Scatteredabout the dusty field — still littered with yellow confetti, courtesyof the Flaming Lips — drowsy fans nursed cold beers and squeezed intothe few shady spots to be found on the grounds. Though an uneventfulperformance, Son Volt’s laid-back, country-tinged roots rock was arelaxing break from the often hectic pace of the weekend musicfestival, and the scene could not have been more appropriate against abackdrop of blue southern skies and autumn-colored trees. Finallyaddressing the crowd, though briefly, Farrar thanked the fans andplayed on, delving into heavier material including “Jet Pilot” and”Medication” during the latter half of the set. A steady flow of fansfiled in and out while slide guitar and harmonica filled the coolautumn air, and it was time to get a move on.
Cruising throughthe spacious field that flanked the stages, fans carefully dodgedFrisbees and soccer balls without missing a step, working their waybetween sets for a packed afternoon that hosted the Avett Brothers,Clap Your Hands Say Yeah, Brazilian Girls, and Thievery Corporation. Bynightfall, Cat Power was poised to take the Lunar Stage, andagain, a surprisingly light crowd appeared early, eager for a glimpseof the notoriously shy songstress.
Openingwith a cover of Frank Sinatra’s “New York, New York,” Marshall appearedcomfortable in the spotlight, backed by members of the Dirty Three, theJon Spencer Blues Explosion, the Delta 72’s and Lizard Music, allassembled as the Dirty Delta Blues Band. Throughout the performance,Marshall gracefully shimmied beneath the cool blue lighting, treatingthe attentive crowd to reworked versions of originals like “Could We,””Metal Heart,” “Lived In Bars” and “The Greatest” — many almostunrecognizable to the casual listener — while mixing things up with aneclectic mix of covers that included the Rolling Stone’s”Satisfaction,” Smokey Robinson’s “Tracks of My Tears,” TheHighwaymen’s “Silver Stallion” and “Dark End of the Street,”popularized by Aretha Franklin. Throughout the remainder of theirdownbeat, mellow set, Cat Power and the Dirty Delta Blues Bandcontinued to offer one of the most interesting performances of theweekend, transforming Marshall’s songs and keeping the fans — many whohad seen the same songs performed at last year’s Bonnaroo or Austin City Limits — guessing what might come next.
Thanksto the unusually cold nights, many Echo rockers got a late start onSaturday morning, but come high noon, San Francisco’s Scissors for Leftywas already chopping through the clutter on the sun-soaked Solar Stage.This particular setting might have been solely powered by the sunshine,but the dapper quartet’s sizzling synth and neo-disco-doused chorusesadded another alternative source to amplify their aptitude for indieinnovation. As the band is set to start another tour, the show feltlike an intimate invitation to a rehearsal for their forthcoming foray.Scissors for Lefty’s set may have been small, poppy, and powerful, butfrom this perspective, it was funny and also fulfilling forfestivalgoers to see how the Bay Area home of hippie chic has evolvedinto a haven for Brit-inspired retro-rock with a forward flare.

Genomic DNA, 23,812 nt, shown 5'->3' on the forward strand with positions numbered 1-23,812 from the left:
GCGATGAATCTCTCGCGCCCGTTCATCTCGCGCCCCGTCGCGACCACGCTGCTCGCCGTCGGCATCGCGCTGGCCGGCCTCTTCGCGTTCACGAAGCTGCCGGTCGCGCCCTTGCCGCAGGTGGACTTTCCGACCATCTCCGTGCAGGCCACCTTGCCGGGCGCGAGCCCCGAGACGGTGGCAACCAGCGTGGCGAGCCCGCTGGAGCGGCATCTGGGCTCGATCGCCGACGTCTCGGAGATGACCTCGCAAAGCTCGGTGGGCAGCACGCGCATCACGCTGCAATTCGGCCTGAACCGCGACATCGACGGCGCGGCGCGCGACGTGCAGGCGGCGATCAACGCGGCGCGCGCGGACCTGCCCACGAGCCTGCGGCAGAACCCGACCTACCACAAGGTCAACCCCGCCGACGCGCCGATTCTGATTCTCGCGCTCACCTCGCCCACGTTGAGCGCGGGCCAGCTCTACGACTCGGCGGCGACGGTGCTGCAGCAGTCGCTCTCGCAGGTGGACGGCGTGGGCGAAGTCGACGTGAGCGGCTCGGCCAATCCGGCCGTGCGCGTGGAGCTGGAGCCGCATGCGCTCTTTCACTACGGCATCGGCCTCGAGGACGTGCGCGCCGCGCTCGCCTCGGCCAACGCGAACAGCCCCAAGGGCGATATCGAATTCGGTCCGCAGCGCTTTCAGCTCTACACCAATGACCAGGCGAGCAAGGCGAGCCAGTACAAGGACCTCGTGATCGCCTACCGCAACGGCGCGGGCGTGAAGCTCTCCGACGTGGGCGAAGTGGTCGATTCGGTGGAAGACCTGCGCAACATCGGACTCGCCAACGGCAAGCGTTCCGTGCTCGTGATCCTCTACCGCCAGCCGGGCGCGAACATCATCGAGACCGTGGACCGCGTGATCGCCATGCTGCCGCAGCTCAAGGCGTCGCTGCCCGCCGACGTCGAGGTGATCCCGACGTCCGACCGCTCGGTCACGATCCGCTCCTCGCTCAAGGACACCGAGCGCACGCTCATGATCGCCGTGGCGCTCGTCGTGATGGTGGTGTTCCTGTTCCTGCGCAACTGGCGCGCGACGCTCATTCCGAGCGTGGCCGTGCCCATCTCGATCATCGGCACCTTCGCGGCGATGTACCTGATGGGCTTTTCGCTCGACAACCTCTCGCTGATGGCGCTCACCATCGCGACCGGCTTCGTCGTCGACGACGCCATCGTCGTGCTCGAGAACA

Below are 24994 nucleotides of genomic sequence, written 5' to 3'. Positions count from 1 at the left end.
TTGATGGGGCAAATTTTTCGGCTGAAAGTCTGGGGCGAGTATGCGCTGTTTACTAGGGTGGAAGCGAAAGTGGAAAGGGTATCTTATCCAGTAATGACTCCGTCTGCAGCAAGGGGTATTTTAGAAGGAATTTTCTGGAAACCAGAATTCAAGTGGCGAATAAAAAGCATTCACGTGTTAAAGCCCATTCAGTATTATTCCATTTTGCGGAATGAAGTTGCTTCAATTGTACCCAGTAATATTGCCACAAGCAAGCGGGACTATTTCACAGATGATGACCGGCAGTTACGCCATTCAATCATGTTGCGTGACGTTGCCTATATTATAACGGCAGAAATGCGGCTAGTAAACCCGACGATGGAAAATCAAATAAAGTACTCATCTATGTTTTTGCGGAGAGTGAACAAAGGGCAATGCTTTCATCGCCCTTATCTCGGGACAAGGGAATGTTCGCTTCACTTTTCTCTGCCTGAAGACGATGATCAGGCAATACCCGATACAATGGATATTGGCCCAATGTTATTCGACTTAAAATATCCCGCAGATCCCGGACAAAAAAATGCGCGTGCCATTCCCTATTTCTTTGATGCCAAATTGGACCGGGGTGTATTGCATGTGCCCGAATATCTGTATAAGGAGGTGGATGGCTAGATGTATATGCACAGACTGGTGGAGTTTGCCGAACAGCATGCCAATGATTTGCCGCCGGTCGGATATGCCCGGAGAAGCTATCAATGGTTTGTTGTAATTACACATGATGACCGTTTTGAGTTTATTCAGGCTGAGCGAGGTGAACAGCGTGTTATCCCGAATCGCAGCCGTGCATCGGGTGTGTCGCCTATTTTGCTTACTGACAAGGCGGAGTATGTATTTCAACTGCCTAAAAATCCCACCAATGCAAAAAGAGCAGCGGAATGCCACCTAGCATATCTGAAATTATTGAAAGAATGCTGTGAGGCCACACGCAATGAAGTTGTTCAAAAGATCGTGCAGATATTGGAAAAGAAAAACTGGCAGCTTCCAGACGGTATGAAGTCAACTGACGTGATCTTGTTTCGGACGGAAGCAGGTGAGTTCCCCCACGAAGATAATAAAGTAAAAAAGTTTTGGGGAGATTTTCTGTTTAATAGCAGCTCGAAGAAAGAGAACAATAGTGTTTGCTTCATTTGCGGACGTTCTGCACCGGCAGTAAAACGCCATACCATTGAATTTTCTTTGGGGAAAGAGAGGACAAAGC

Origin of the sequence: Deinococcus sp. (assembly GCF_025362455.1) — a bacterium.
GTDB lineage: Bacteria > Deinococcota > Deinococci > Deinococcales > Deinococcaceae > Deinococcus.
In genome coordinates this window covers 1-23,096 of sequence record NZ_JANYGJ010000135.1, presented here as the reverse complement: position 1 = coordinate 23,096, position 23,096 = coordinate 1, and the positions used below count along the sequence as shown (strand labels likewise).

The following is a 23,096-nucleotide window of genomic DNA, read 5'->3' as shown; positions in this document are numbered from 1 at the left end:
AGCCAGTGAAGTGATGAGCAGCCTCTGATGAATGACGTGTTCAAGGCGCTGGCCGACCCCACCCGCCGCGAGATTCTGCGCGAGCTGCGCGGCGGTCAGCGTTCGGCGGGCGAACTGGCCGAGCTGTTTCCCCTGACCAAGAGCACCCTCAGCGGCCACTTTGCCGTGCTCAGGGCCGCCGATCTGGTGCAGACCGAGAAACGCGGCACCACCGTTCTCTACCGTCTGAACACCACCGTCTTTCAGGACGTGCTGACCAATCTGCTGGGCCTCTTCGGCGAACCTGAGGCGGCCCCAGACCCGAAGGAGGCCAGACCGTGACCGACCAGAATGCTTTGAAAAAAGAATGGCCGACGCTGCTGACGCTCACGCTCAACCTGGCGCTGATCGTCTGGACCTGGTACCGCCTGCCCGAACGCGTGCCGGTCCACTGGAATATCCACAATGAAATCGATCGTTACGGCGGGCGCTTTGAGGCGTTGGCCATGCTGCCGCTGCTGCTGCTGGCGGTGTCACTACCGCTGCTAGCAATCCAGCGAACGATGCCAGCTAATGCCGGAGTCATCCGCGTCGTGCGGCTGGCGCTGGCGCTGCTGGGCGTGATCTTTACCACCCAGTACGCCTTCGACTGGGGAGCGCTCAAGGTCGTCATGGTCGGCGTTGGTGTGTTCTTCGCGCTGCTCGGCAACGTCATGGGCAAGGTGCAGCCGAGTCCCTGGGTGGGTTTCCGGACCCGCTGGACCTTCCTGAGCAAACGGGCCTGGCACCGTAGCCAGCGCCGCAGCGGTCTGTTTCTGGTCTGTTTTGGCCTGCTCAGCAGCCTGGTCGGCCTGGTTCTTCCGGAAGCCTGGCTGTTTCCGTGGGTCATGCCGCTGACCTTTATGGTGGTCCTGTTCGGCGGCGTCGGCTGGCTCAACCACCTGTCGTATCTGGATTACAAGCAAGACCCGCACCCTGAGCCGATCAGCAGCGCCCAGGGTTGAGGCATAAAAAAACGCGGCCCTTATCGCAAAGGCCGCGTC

Twelve hours from the day’s debut and a ton of decadent discoveries later, MSTRKRFTkept the people moving with an entourage in tow. Toronto DJ Al-P andDeath From Above 1979’s Jesse F. Keeler lit up the night from theconfines of the Eclipse Tent and hundreds of haggard hippies found ahome elsewhere across the festival grounds. With a set was book-endedby Justice’s ” D.A.N.C.E.” then filled with the likes of Daft Punk andoriginal electro-opuses in between, the duo’s remixes were regal andthe crowd was out of control. Dancers dabbled onstage to the fringes ofthe tent, likening the environment to a European dance club among manyforeign to the hype of house music. Halloween came early with manycarousing in costumes, dancing carelessly to keep away the cold. Fortwo and a half hours, MSTRKRFT turned it out, until someone literallypulled the plug mid-finale. Clearly, it was time for everyone to returnto their tents, but little could mess with the magic staged under thestars Saturday night as MSTRKRFT made it their own.